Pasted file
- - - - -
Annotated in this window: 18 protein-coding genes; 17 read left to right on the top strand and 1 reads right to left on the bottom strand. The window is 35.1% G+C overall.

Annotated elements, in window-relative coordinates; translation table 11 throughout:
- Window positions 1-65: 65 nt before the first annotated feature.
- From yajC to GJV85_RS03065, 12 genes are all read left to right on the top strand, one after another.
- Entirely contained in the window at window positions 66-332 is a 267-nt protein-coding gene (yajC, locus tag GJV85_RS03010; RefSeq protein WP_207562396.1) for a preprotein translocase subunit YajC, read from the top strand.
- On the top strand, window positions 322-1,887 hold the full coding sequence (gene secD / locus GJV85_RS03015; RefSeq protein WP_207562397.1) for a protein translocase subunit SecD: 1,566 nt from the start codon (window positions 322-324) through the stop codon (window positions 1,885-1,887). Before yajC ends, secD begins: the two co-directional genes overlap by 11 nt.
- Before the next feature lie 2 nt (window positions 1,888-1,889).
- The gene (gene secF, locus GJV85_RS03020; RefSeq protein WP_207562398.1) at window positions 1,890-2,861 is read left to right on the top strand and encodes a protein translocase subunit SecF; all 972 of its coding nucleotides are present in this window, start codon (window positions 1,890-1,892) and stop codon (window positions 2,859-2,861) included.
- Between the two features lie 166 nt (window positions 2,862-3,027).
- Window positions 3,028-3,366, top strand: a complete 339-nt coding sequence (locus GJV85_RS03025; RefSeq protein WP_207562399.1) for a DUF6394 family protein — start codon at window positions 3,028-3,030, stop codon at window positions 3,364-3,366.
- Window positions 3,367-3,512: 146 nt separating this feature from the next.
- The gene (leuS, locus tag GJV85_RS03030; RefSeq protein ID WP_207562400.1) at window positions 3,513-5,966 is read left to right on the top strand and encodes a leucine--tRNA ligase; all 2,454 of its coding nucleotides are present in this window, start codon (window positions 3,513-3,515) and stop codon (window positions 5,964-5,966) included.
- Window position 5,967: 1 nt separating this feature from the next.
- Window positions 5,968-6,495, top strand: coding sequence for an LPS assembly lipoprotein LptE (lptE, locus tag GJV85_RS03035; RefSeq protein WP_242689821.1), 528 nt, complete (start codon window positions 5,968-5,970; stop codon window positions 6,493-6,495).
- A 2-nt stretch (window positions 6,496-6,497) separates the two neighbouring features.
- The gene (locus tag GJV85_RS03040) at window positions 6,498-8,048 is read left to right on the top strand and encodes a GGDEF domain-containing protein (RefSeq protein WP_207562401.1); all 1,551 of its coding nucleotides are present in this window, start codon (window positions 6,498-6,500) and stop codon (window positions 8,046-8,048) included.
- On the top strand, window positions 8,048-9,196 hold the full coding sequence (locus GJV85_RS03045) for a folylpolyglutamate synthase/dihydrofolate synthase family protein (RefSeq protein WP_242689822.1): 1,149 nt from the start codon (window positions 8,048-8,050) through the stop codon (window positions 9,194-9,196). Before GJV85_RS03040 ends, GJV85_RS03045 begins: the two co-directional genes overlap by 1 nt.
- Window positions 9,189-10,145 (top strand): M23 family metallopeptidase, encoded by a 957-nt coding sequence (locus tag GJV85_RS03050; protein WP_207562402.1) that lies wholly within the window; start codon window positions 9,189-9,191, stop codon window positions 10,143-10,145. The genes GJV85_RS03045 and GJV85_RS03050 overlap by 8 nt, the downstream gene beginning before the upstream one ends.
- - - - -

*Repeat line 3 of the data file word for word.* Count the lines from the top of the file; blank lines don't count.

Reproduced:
- Window positions 1-65: 65 nt before the first annotated feature.